US launches programme to transform mines into clean energy hubs

5 July 2022

The US Administration, through the Department of Energy (DOE), have issued a Request For Information (RFI) to inform a $500 million programme funded by the Bipartisan Infrastructure Law to place clean energy demonstration projects on current or former mine lands across the USA. The Clean Energy Demonstrations on Current and Former Mine Land Program, operated through DOE’s Office of Clean Energy Demonstrations, will fund clean energy on mine land to benefit communities and their economies.

“Developing clean energy on mine lands is an opportunity for fossil fuel communities, which have powered our nation for a generation, to receive an economic boost and play a leadership role in our clean energy transition,” said Secretary of Energy Jennifer M Granholm. “The investments in the President’s Bipartisan Infrastructure Law will help America's mining workforce apply their skills to grow and deploy cheaper, cleaner energy across the country.”

A recent Environmental Protection Agency analysis found approximately 17,750 mine land sites located across 1.5 million acres in the USA. Redeveloping all of these current or former mine lands with clean energy projects could produce up to 89GWe of clean electricity.

The programme will support projects that demonstrate one or more of the following clean energy technologies on mining sites: solar; microgrids; geothermal energy; direct air capture; fossil-fuelled generation with carbon capture, utilisation, and sequestration; energy storage, including pumped-storage hydropower and compressed air; and advanced nuclear.

Two of the clean energy demonstration projects funded under this program must include solar energy and DOE is seeking information from respondents about opportunities to use domestically-manufactured solar for these projects.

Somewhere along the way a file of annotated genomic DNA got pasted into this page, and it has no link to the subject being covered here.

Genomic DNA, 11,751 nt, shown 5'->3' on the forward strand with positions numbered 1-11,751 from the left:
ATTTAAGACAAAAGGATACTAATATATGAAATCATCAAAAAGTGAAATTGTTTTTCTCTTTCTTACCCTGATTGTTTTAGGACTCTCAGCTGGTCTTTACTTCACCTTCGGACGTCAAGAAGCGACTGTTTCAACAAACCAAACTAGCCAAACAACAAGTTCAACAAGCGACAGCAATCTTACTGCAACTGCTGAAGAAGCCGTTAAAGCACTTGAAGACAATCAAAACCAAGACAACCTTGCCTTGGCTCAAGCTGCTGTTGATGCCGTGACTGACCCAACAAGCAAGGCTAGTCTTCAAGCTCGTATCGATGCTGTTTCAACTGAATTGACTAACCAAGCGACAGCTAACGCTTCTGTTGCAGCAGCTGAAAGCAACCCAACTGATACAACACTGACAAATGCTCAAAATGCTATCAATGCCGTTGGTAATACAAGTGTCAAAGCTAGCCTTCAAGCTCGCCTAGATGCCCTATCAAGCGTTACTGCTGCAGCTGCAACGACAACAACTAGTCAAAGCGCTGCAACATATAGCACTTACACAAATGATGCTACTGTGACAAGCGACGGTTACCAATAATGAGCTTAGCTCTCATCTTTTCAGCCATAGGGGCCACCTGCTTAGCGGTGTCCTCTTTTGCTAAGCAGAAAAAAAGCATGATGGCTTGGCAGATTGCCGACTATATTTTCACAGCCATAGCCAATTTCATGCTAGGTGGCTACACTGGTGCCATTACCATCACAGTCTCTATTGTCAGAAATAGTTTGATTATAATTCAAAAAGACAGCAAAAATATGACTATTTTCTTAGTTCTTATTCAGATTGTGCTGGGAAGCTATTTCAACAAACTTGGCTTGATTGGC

DOE is seeking feedback from a wide range of stakeholders, including industry, community organizations, environmental justice organizations labor unions, and state and local governments. Public input is sought on how to design the program such that it will best encourage private-sector investment in similar projects leading to economic development for underserved communities located near current and former mine land while advancing environmental justice. The selected projects will chart a course to navigate federal, state, and local rules and regulations for siting and grid interconnection, mine remediation, post-mining land use, environmental safety and other important processes to successfully develop and operate clean energy projects on current or former mine land.

In addition to this DOE programme, the Bipartisan Infrastructure Law provides $11.3 billion in abandoned mine land grant funding at the Department of the Interior to eligible states and Tribes to help communities eliminate dangerous environmental hazards and pollution caused by past coal mining by rehabilitating hazardous land so that it can be used for recreational facilities or other economic redevelopment uses such as advanced manufacturing and renewable energy deployment being funded by this DOE programme. DOE expects to announce a funding opportunity to solicit project proposals in 2023.

Image: The US has launched a programme to transform former mine sites into clean energy projects (photo courtesy of iStock)

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